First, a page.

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Season Six:
-226-227: "Time's Arrow"
-228: "Realm of Fear"
-235: "The Quality of Life"
-236-237: "Chain of Command"
-241: "Tapestry"
-248: "Suspicions"
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Realm of Fear

(Star Trek - The Next Generation episode production code 228)
  • written by Brannon Braga
  • directed by Cliff Bole
  • music by Jay Chattaway

Realm of Fear

While season six undoubtedly contains some disappointing two-parters, it does have an exceptionally strong line-up of single-episode stories. Here, "Realm of Fear" kicks off the real beginning of a season that remains one of my favourites in the Next Generation's run.

The central premise of showing a character in mortal terror of using the transporter is an idea so basic and obvious that you have to wonder why it took so long for us to get to it. And who better to be the protagonist of such an adventure than Dwight Schulz's Barclay? He can play all the hypochondriac beats entertainingly and with great humour, keeping the audience on side. Brilliant. I thoroughly loved this concept, and went with the episode 100%.

The transporter has been a signature aspect of the Star Trek franchise since its very first pilot, usually taken for granted and remaining in the background for 8 years of live action episodes, 6 movies, and an animated series. Finally it gets its due as a sci-fi process that is put under the microscope for an episode.

Granted, the science is quite hokey in this tale, but it's impossible to fault this episode specifically because we've seen the transporter in nearly every episode before and since, and heard enough of the core scientific oversight in transporter operation many times before. Star Trek's standing theory of how the transporter works operates on the flawed materialistic approach that it's only the molecules that matter in making a person who he or she is.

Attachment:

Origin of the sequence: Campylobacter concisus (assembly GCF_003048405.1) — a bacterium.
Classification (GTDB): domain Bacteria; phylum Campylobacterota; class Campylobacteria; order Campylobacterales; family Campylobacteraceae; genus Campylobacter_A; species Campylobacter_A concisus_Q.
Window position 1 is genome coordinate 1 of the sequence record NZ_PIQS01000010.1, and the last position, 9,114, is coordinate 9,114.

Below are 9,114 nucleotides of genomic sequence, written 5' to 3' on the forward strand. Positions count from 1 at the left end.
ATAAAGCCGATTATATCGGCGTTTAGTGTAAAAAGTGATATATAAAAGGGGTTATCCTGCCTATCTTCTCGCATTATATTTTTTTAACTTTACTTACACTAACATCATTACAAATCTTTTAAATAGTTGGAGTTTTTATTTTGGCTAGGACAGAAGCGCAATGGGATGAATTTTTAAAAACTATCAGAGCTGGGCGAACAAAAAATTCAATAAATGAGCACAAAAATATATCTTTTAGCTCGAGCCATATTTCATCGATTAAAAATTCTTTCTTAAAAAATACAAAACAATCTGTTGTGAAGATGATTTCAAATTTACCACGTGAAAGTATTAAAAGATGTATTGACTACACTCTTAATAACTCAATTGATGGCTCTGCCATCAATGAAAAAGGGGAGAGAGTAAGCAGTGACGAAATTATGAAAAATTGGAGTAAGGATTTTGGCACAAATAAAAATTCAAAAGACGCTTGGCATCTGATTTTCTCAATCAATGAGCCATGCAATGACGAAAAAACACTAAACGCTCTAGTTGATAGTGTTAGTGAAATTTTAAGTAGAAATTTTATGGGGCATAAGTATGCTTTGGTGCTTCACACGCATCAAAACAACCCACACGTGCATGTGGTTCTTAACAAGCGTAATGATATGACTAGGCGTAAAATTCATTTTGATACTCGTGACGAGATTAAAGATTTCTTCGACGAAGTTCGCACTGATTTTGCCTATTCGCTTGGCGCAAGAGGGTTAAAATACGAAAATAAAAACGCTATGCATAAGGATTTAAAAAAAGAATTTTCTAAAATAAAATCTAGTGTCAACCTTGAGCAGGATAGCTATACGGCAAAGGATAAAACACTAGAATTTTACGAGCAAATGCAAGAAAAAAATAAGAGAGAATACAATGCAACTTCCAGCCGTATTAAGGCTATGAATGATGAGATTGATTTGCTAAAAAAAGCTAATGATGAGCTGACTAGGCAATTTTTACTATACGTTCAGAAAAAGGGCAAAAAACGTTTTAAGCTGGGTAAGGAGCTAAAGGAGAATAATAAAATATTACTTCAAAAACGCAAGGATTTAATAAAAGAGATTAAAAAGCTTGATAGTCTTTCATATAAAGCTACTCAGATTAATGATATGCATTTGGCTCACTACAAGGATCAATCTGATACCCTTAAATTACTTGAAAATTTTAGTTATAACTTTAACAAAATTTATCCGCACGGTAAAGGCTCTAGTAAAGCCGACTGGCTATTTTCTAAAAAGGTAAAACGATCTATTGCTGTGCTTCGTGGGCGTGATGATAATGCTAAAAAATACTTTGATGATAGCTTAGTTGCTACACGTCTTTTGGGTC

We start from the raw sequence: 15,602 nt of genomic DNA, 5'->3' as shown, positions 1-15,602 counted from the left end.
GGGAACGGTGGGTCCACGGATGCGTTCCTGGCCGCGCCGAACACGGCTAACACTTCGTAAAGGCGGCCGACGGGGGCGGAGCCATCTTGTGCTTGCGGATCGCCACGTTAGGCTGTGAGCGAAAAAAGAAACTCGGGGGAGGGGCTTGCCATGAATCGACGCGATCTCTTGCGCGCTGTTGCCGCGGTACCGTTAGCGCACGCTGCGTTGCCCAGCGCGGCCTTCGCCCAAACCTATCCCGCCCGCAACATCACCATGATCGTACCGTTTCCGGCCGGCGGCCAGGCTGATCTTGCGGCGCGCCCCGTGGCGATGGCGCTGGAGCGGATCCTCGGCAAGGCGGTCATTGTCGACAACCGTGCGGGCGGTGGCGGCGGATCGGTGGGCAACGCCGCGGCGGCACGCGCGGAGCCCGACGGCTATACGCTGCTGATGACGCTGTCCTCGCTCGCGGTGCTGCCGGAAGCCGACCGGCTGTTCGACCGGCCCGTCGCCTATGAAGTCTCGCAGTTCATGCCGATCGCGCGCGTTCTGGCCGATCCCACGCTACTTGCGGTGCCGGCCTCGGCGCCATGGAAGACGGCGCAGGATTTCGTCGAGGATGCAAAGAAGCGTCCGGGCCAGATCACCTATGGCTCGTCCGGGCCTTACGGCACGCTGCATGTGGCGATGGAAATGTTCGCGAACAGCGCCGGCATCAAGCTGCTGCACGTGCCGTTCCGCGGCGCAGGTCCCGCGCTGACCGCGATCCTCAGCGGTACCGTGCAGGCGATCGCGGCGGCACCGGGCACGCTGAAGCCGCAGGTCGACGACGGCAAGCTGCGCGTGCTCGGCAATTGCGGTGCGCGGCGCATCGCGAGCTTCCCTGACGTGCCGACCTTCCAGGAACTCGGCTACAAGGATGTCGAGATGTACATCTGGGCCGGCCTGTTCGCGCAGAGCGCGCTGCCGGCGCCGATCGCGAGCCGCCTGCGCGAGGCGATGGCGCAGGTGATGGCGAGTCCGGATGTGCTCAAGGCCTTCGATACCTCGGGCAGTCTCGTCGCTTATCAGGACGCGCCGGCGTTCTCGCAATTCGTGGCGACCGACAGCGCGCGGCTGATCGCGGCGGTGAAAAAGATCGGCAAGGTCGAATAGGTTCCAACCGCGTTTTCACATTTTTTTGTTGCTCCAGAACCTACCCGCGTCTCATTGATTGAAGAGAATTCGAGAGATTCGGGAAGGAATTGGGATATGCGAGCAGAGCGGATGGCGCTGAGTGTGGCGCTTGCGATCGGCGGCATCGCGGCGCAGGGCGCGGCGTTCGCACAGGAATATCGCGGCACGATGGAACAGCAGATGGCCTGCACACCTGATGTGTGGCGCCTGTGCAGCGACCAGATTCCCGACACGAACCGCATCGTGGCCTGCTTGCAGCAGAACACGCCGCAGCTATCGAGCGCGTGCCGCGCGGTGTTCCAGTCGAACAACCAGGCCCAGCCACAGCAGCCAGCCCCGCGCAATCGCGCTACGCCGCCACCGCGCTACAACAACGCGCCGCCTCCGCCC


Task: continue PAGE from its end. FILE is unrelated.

In that sense, Barclay's fears are actually well-founded. If the beam took your body apart and put it back together elsewhere, would your soul and your energy still be attached? Reports from our own Philadelphia Experiment indicate there could easily be a world of problems not covered here.

On the other hand, because Barclay is surrounded by hosts of characters who use this form of transport successfully all the time, is he just being silly by refusing to do what everyone else is doing? This episode enjoys a nice dichotomy of being able to play on both sides of this equation. It gives the episode a strong archetypal hook into a debate that could continue on in fandom for a considerable time.

But the episode also builds towards solving a very specific mystery involving the fate of the crew of a science vessel for its conclusion. Somehow it doesn't surprise me that Brannon Braga has an unknown cloud-like substance at the heart of this, but at least this time it takes the form of matter being pulled off of one star by its companion. Sadly, this involves primarily re-run footage from the season 3 story "Evolution", but it still looks cool. It's also not too surprising that we get the good old "It's alive!" cliché as well. I don't mind the facts of it, but it is tiresome to see the crew so surprised by it. It should be standard procedure to assume unknown phenomena are alive until proven otherwise, if you really can ever prove otherwise.